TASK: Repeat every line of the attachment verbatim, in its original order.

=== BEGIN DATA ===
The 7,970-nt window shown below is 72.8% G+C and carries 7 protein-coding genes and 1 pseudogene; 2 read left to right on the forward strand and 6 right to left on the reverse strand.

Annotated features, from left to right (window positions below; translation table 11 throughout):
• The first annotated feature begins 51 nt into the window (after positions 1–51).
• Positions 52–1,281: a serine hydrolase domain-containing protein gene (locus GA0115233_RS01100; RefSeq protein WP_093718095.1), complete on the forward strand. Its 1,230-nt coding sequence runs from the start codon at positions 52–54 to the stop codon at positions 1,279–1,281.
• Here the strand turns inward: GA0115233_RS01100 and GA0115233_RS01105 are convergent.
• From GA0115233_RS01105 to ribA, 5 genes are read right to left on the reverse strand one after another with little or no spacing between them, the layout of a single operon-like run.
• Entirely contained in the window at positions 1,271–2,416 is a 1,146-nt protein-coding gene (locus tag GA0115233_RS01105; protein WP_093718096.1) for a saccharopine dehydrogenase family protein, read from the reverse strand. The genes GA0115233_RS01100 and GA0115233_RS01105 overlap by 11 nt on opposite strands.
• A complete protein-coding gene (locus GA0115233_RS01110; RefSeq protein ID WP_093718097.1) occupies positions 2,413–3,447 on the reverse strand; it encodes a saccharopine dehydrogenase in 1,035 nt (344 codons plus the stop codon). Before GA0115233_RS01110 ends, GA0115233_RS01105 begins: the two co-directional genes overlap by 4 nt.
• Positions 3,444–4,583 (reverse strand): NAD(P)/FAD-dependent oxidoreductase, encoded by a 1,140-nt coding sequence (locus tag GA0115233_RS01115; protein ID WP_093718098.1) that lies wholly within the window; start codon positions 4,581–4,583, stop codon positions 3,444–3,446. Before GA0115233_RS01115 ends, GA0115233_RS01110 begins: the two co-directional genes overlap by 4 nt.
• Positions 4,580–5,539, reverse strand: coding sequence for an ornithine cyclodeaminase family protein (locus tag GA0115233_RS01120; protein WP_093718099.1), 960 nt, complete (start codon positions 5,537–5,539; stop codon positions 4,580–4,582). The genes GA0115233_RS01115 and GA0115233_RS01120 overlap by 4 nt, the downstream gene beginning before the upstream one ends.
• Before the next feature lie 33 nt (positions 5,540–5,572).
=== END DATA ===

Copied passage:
The 7,970-nt window shown below is 72.8% G+C and carries 7 protein-coding genes and 1 pseudogene; 2 read left to right on the forward strand and 6 right to left on the reverse strand.

Annotated features, from left to right (window positions below; translation table 11 throughout):
• The first annotated feature begins 51 nt into the window (after positions 1–51).
• Positions 52–1,281: a serine hydrolase domain-containing protein gene (locus GA0115233_RS01100; RefSeq protein WP_093718095.1), complete on the forward strand. Its 1,230-nt coding sequence runs from the start codon at positions 52–54 to the stop codon at positions 1,279–1,281.
• Here the strand turns inward: GA0115233_RS01100 and GA0115233_RS01105 are convergent.
• From GA0115233_RS01105 to ribA, 5 genes are read right to left on the reverse strand one after another with little or no spacing between them, the layout of a single operon-like run.
• Entirely contained in the window at positions 1,271–2,416 is a 1,146-nt protein-coding gene (locus tag GA0115233_RS01105; protein WP_093718096.1) for a saccharopine dehydrogenase family protein, read from the reverse strand. The genes GA0115233_RS01100 and GA0115233_RS01105 overlap by 11 nt on opposite strands.
• A complete protein-coding gene (locus GA0115233_RS01110; RefSeq protein ID WP_093718097.1) occupies positions 2,413–3,447 on the reverse strand; it encodes a saccharopine dehydrogenase in 1,035 nt (344 codons plus the stop codon). Before GA0115233_RS01110 ends, GA0115233_RS01105 begins: the two co-directional genes overlap by 4 nt.
• Positions 3,444–4,583 (reverse strand): NAD(P)/FAD-dependent oxidoreductase, encoded by a 1,140-nt coding sequence (locus tag GA0115233_RS01115; protein ID WP_093718098.1) that lies wholly within the window; start codon positions 4,581–4,583, stop codon positions 3,444–3,446. Before GA0115233_RS01115 ends, GA0115233_RS01110 begins: the two co-directional genes overlap by 4 nt.
• Positions 4,580–5,539, reverse strand: coding sequence for an ornithine cyclodeaminase family protein (locus tag GA0115233_RS01120; protein WP_093718099.1), 960 nt, complete (start codon positions 5,537–5,539; stop codon positions 4,580–4,582). The genes GA0115233_RS01115 and GA0115233_RS01120 overlap by 4 nt, the downstream gene beginning before the upstream one ends.
• Before the next feature lie 33 nt (positions 5,540–5,572).